57% of people say music helped them cope through lockdown, study finds

57% of people say music helped them cope through lockdown, study finds

News

57% of people say music helped them cope through lockdown, a new study by UK Music has found, with 42% listening to more during the crisis than they previously did. 

The survey is the largest of its kind since the start of the coronavirus pandemic, which decimated the live music scene across most of the planet in 2020, with many parts of the world, including large swathes of Europe, still under restrictions preventing venues and events from operating normally. 

The study also found that around 1million UK adults had taken up a musical instrument over the last 16 months of lockdowns, while 71% believe music makes them more productive at work or studies. 59% of respondents say tunes aid health and emotional wellbeing, with 31% turning to sounds to ease anxiety and 56% to improve their mood. 

Participants were also asked about the live scene. 43% of the public is interested in attending a concert, festival, or another form of gig this year despite COVID-19. Two-thirds said they planned on being at more events, or the same number, compared with pre-pandemic. Among 18 to 24-year-olds, 38% consider a music festival or performance to be one of the main things they are looking forward to as restrictions ease.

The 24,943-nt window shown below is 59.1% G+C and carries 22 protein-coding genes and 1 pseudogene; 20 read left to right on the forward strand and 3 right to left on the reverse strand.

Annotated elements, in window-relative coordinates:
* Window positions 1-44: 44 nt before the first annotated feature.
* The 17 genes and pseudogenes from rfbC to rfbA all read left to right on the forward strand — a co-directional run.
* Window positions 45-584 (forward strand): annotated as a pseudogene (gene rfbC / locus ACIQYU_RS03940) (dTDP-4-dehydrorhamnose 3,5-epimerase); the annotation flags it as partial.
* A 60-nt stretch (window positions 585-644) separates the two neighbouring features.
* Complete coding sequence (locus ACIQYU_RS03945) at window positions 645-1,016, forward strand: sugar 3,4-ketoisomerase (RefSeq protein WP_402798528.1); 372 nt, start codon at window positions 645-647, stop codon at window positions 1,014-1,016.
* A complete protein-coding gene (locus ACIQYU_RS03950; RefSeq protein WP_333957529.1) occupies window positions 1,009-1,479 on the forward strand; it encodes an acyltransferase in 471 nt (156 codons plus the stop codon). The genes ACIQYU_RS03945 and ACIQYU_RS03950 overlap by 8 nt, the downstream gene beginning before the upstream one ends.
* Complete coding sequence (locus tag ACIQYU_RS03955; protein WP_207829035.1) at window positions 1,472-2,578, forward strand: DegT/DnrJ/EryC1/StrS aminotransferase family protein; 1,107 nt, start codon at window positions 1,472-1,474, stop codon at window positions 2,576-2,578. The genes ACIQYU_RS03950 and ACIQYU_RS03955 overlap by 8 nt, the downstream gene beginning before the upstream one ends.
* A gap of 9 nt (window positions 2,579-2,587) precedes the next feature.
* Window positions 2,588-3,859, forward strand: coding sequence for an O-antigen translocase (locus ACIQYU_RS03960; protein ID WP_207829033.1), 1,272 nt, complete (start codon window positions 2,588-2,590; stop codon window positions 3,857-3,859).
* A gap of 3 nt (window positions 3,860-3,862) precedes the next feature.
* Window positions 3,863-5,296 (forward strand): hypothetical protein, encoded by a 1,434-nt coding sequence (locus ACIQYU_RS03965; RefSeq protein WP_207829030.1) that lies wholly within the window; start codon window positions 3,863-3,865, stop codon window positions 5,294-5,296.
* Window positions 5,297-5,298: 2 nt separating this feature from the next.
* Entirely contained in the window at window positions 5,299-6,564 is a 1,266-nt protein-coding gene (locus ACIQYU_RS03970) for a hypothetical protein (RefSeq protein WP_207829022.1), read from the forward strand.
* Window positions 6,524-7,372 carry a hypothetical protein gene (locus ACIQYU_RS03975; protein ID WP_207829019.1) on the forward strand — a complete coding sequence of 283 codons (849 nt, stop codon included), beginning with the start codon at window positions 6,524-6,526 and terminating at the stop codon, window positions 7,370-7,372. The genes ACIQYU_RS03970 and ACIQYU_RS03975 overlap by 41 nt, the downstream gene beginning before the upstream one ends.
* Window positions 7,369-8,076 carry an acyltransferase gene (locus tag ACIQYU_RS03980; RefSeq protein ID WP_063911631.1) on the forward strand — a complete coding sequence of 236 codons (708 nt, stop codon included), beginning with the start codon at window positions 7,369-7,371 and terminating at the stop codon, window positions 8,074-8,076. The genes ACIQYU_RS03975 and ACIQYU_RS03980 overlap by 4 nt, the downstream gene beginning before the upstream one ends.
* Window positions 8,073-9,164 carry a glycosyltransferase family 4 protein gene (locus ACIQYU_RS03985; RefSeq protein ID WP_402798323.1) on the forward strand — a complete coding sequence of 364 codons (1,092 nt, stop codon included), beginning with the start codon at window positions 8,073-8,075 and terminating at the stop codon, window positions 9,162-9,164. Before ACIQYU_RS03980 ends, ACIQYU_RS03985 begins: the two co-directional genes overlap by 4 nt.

Almost half of those who answered the survey — 45% — are now worried about their local music venues as a result of the pandemic. 

“These results demonstrate just how important music is to our nation and the critical role it has played over the course of this pandemic,” said UK Music Chief Executive, Jamie Njoku-Goodwin. “Combined with the huge economic contribution the music industry made pre-Covid-19, this is further evidence that the UK music industry is a key national asset that should be protected and supported by government.

“People are clearly missing going to festivals, gigs, and concerts and eagerly awaiting the return of live music without social distancing. While the announcement of an end to restrictions from July 19 was very welcome, there remains one crucial last piece to the puzzle: action on insurance,” he added. “Suggestions that restrictions may be reintroduced later this year creates huge risk for event organisers and the inability to obtain commercial insurance means many live events have already been called off this year. Many more are still at risk of cancellation, so we need the government to introduce an insurance scheme that enables organisers to plan events with confidence.”

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